From 1st November 2018, there have been some changes made to the MBS with regards to breast implant surgery. The most significant would be for those who are having breast implant revisions.
Previously, breast implant replacements are rebatable with Medicare and private health funds if there is a clinical indication to do so, however, this has since been changed that not all patients will be covered for replacement as per criteria below:
Breast Prosthesis, Removal and Replacement of - (Items 45553 and 45554)
It is generally expected that the replacement prosthesis will be the same size as the prosthesis that is removed. Medicare benefits are not payable for services under items 45553-45554 where the procedure is performed solely to increase breast size.
Where the original implant was not inserted in the context of breast cancer or developmental abnormality, intra-operative photographs need to demonstrate significant evidence of substantial skin laxity to justify replacement of the prosthesis.
In the context of eligibility for item 45553 and 45554, an unacceptable deformity would not include asymmetry caused as a result of implant removal.
Where a rupture has been established through imaging and reported, items 45553 and 45554 will still apply even if intra-operatively the implant is found to be structurally intact.
Full clinical details must be documented in patient notes, including pre-operative photographic and / or diagnostic imaging evidence demonstrating the clinical need for the service as this may be subject to audit.
Further to recent discussions with our ASPS representatives on the Medicare Review Panel, majority of patients who have had breast implants for cosmetic reasons (breast augmentation) will not meet the criteria for replacement. Unacceptable deformity is defined to be a concavity in the chest contour (after implant removal) with significant skin excess. There was also specification that one cannot claim removal of breast implants (item number 45551) if an implant is being replaced. This means, that the procedure is only covered, if no implant is being replaced.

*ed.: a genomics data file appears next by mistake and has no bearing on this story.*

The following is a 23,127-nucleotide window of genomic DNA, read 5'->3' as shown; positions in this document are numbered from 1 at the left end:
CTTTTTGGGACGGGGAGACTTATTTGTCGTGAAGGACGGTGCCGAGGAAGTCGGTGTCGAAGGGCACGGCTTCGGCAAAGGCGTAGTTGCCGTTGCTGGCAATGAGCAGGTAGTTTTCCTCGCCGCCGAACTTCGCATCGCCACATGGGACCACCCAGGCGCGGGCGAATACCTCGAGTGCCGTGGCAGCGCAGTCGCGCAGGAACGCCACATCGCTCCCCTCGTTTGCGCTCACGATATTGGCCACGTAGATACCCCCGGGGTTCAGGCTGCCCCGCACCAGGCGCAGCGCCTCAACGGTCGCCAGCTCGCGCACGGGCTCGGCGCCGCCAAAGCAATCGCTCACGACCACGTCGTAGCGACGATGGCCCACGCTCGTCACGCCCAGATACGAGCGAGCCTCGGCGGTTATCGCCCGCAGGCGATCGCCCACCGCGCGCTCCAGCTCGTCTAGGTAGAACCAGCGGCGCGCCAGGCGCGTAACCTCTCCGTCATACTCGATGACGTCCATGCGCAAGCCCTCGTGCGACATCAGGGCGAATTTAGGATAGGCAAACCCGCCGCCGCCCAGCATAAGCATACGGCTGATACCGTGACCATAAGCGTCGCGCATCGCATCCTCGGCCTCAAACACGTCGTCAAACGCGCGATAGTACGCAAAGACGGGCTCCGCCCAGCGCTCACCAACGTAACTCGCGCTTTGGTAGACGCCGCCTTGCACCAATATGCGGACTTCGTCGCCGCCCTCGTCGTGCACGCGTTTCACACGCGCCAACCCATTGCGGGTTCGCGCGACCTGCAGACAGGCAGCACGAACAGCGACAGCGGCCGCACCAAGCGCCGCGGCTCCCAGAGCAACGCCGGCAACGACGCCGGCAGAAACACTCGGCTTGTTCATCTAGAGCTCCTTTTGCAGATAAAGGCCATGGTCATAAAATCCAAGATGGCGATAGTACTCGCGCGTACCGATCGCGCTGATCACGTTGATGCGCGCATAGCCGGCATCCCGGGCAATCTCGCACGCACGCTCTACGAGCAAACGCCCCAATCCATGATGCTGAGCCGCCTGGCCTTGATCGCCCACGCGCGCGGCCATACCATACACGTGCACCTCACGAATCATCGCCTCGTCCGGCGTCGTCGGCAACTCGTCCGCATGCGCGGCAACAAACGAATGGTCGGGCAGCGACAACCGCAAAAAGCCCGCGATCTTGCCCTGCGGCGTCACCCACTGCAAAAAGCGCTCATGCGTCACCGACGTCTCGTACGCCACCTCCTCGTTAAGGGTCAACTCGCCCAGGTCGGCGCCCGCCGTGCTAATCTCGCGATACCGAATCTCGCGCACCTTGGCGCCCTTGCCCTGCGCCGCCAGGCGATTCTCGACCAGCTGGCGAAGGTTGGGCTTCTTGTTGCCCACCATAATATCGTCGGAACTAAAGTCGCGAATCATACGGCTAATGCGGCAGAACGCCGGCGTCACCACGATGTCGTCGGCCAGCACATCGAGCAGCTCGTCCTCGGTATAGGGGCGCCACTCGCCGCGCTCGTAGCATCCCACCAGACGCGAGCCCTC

If a procedure does not meet the criteria for a Medicare item number, it will also not be covered by the private health fund. This means that the cost for removal and replacement of breast implants will include: hospital fees (theatre fee and hospital stay), cost of implants, surgeon's fee and anaesthetic fee. None of the above costs will attract rebate from either Medicare or private health funds.
This change will not affect those who have breast implants for:
1. Post breast cancer reconstruction
2. Congenital breast defects such as asymmetry or tuberous breasts
Implants inserted for the above purposes will still be covered for replacement if there is a clinical indication.
To find out whether you are eligible for rebate, contact your plastic surgeon for a formal consultation.
To find out more about fee structuring for non-rebatable (cosmetic) items, visit our Fee Guidelines.
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